by Wrenna Rose
I thought I was early enough to witness the robins fledge. The day before, I peeked in on them and could see their fully feathered bodies were sturdy enough to leave the nest. It had been two weeks, long enough for them to gain enough size and strength to begin their flight practice. After a month of tracking their nest, I knew this would be the day and I wanted to be there to celebrate their first leap. With camera in hand, I went out to the corner of my backyard and peeked in on the nest that I had come to know and love. Perfectly formed at the base of two branches, this nest had been tightly woven from earth and twigs. It withstood the sporadic spring weather and for the past two weeks, had held two precious nestlings now ready to fledge. I expected to see the fledglings, silent and still with their beaks pointed up. Instead, I peered into an empty nest.
I have observed other birds and nests but never with such deliberate attention and care. Having a nest at my fingertips made it possible to witness the day-to-day magic of this robin family. It began one afternoon while sitting in the corner of my backyard. I noticed a robin gathering earthen material from my lawn. Soon after, I discovered her nest tucked into the private nook of my lilac bush. It was only three feet up from the ground and exquisitely constructed from the inside out. The center was lined with soft grass and ready to safely cradle a clutch of eggs. A few days later the first speckled egg arrived – perfectly shaped and blue. Two more eggs followed and the anticipation of hatchlings. Fourteen days later, I caught the first glimpse of the helpless newborns and their translucent skin. I could see blood pumping life with each breath of survival. I looked on with reverence, their presence so vulnerable and tender. All energy shifted to feedings as the parents alternated turns gathering worms for their precious brood. Each feeding came with the sweet chime of peeps, their beaks open wide and pointing up. Pins of new feathers sprouted from their soft pink skin and jet black eyes stayed wide with wonder. They patiently grew into fledglings that I hoped to send off with goodwill. For a month, I took on the daily work of watching out for and championing these precious babes, sheltered in the safety of my backyard.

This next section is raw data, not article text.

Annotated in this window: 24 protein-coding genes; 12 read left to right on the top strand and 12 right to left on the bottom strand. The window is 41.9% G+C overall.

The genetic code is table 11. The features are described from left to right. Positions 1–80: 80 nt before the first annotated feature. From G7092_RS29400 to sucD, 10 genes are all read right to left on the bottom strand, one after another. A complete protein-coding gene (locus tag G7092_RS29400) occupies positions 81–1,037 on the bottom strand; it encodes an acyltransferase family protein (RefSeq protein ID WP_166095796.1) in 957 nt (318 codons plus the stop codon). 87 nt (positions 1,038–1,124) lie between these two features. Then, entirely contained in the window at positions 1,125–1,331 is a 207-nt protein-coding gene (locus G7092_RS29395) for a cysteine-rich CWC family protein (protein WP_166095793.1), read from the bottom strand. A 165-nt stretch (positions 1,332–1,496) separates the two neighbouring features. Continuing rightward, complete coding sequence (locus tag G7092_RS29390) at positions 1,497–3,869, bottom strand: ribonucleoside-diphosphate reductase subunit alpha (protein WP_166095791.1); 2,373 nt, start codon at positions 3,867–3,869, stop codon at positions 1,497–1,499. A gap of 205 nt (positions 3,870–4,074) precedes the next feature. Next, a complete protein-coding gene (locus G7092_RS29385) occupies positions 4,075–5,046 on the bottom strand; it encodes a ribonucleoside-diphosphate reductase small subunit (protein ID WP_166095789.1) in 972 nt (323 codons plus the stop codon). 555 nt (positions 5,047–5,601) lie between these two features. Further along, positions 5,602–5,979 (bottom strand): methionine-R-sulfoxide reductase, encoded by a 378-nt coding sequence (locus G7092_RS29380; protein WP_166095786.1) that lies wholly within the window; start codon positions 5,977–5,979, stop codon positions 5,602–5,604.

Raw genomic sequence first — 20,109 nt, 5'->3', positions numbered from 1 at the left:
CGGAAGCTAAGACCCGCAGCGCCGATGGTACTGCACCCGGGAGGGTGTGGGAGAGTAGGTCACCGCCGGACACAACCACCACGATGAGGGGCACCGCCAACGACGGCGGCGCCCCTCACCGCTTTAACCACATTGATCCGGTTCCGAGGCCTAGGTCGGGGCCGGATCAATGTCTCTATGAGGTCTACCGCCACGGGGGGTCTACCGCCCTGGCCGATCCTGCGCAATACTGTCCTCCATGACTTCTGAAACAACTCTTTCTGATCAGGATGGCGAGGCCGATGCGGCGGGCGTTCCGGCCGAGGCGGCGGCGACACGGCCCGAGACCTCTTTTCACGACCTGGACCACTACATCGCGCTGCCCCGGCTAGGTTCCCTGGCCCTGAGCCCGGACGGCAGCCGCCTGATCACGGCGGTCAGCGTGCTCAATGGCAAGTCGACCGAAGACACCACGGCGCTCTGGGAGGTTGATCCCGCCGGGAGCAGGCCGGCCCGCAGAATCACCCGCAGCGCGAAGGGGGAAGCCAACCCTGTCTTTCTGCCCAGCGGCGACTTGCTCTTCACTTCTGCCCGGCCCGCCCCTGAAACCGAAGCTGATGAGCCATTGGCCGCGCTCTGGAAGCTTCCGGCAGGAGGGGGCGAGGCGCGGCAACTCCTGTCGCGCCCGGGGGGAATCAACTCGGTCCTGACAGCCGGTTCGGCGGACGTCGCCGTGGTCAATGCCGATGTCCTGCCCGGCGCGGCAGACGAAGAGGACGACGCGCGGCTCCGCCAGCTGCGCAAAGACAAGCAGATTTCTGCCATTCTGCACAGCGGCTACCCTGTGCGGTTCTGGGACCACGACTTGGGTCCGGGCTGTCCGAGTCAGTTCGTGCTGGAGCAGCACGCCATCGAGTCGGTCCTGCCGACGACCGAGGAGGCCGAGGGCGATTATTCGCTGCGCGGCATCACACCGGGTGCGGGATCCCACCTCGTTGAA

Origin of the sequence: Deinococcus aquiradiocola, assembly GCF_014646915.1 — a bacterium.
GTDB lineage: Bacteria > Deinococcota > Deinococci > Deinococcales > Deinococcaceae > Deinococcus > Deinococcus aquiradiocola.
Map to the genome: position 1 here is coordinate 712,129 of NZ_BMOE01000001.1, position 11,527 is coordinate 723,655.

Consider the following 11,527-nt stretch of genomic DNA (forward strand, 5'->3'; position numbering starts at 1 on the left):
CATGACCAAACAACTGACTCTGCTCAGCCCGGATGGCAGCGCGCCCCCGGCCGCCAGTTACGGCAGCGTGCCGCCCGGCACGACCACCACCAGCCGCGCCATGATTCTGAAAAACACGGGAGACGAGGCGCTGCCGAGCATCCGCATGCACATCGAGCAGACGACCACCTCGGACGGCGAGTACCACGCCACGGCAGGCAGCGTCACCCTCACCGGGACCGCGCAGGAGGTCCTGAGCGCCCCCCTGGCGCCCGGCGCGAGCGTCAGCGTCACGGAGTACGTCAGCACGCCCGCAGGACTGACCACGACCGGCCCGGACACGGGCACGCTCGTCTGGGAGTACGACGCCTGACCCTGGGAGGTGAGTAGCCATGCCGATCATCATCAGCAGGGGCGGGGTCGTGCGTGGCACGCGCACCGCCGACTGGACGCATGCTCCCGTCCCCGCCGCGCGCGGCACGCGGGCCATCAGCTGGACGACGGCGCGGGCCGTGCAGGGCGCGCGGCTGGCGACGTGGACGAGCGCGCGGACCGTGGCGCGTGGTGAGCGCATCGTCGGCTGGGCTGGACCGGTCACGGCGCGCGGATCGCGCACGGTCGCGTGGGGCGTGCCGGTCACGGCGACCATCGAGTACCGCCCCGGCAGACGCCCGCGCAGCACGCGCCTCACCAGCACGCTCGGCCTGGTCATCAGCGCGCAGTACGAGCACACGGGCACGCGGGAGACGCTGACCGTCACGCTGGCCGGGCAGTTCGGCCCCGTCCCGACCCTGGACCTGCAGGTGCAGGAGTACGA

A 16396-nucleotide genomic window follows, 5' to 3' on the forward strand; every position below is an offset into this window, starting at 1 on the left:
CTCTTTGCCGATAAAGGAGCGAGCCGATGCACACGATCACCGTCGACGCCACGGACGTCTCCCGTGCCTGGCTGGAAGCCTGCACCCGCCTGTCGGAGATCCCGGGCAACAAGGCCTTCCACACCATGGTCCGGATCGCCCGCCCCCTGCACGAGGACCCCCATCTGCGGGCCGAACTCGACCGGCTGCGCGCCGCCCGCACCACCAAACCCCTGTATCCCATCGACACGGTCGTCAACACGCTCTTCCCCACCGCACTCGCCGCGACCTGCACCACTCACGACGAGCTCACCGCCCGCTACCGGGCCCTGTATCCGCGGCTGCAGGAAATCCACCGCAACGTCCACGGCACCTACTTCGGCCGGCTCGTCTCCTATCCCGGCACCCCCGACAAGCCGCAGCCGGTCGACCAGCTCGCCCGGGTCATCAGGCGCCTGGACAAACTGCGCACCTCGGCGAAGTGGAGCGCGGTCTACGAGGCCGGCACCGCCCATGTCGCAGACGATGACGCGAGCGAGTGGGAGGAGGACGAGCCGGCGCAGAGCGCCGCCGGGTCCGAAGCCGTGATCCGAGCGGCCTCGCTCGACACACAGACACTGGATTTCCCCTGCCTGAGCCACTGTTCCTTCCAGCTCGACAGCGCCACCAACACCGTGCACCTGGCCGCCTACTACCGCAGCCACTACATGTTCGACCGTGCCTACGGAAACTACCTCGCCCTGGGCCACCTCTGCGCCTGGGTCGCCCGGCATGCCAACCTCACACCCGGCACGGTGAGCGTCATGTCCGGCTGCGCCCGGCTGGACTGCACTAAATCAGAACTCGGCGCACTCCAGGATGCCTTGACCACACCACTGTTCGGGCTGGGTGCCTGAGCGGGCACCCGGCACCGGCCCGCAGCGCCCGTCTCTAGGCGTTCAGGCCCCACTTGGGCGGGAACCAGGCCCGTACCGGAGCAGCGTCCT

I thought I was early enough, but I missed the moment of instinctual courage. My heart sank with a sense of loss. The daily event of watching this nest was over. I searched the sky and trees, hoping to catch a glimpse of one of the fledglings— hoping to see evidence that they were still alive and thriving. Up on the lowest wire traversing my yard was a small robin preening her disheveled feathers. I noticed her red breast was a bit mottled, still gaining its true color. It was one of my young robins, alone and testing her independence, alive and finding her way. I felt like a proud mama watching her little one and I understood the sorrow pulsing through my heart.
Standing at the edge of another mother’s nest was a role that I knew well. I have always stood on the fringes of motherhood— a protector and nurturer of other women’s children. In my roles as a nanny, an elementary school teacher, an adoptive pet parent, a stepparent, an aunt, and now as a champion of backyard birds, I have been a nurturing caregiver and advocate for hundreds of children and numerous animals.